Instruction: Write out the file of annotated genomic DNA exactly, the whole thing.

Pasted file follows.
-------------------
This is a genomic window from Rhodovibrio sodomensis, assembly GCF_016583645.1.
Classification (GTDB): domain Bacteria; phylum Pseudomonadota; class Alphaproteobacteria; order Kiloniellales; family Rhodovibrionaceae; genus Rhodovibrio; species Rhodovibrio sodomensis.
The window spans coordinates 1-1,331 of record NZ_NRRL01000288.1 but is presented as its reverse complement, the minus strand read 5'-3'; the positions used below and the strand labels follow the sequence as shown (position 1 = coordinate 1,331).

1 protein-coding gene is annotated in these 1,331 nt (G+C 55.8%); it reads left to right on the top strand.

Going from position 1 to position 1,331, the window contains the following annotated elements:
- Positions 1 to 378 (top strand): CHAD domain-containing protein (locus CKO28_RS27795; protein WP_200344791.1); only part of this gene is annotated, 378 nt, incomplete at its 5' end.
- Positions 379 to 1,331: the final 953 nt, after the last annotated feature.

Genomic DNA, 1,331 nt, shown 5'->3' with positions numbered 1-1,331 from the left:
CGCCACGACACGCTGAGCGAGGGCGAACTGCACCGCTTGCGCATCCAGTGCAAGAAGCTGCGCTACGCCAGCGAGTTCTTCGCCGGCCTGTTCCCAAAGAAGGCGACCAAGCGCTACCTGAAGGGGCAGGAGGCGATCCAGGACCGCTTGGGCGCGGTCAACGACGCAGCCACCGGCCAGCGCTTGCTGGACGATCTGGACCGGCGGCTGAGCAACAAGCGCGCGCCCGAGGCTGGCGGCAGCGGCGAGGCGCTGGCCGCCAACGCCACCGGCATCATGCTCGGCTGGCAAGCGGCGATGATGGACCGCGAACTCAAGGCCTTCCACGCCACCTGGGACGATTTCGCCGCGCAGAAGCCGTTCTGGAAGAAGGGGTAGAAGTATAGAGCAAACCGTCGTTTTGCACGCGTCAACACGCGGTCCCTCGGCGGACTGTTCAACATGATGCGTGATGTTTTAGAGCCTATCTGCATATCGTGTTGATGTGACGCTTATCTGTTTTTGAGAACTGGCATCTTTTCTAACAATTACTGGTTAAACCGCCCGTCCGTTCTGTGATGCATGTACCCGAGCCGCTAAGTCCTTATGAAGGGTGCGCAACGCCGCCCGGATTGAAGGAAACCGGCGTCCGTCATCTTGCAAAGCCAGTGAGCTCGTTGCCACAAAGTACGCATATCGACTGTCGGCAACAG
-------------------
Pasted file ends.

This is a genomic window from Rhodovibrio sodomensis, assembly GCF_016583645.1.
Classification (GTDB): domain Bacteria; phylum Pseudomonadota; class Alphaproteobacteria; order Kiloniellales; family Rhodovibrionaceae; genus Rhodovibrio; species Rhodovibrio sodomensis.
The window spans coordinates 1-1,331 of record NZ_NRRL01000288.1 but is presented as its reverse complement, the minus strand read 5'-3'; the positions used below and the strand labels follow the sequence as shown (position 1 = coordinate 1,331).

1 protein-coding gene is annotated in these 1,331 nt (G+C 55.8%); it reads left to right on the top strand.

Going from position 1 to position 1,331, the window contains the following annotated elements:
- Positions 1 to 378 (top strand): CHAD domain-containing protein (locus CKO28_RS27795; protein WP_200344791.1); only part of this gene is annotated, 378 nt, incomplete at its 5' end.
- Positions 379 to 1,331: the final 953 nt, after the last annotated feature.

Genomic DNA, 1,331 nt, shown 5'->3' with positions numbered 1-1,331 from the left:
CGCCACGACACGCTGAGCGAGGGCGAACTGCACCGCTTGCGCATCCAGTGCAAGAAGCTGCGCTACGCCAGCGAGTTCTTCGCCGGCCTGTTCCCAAAGAAGGCGACCAAGCGCTACCTGAAGGGGCAGGAGGCGATCCAGGACCGCTTGGGCGCGGTCAACGACGCAGCCACCGGCCAGCGCTTGCTGGACGATCTGGACCGGCGGCTGAGCAACAAGCGCGCGCCCGAGGCTGGCGGCAGCGGCGAGGCGCTGGCCGCCAACGCCACCGGCATCATGCTCGGCTGGCAAGCGGCGATGATGGACCGCGAACTCAAGGCCTTCCACGCCACCTGGGACGATTTCGCCGCGCAGAAGCCGTTCTGGAAGAAGGGGTAGAAGTATAGAGCAAACCGTCGTTTTGCACGCGTCAACACGCGGTCCCTCGGCGGACTGTTCAACATGATGCGTGATGTTTTAGAGCCTATCTGCATATCGTGTTGATGTGACGCTTATCTGTTTTTGAGAACTGGCATCTTTTCTAACAATTACTGGTTAAACCGCCCGTCCGTTCTGTGATGCATGTACCCGAGCCGCTAAGTCCTTATGAAGGGTGCGCAACGCCGCCCGGATTGAAGGAAACCGGCGTCCGTCATCTTGCAAAGCCAGTGAGCTCGTTGCCACAAAGTACGCATATCGACTGTCGGCAACAG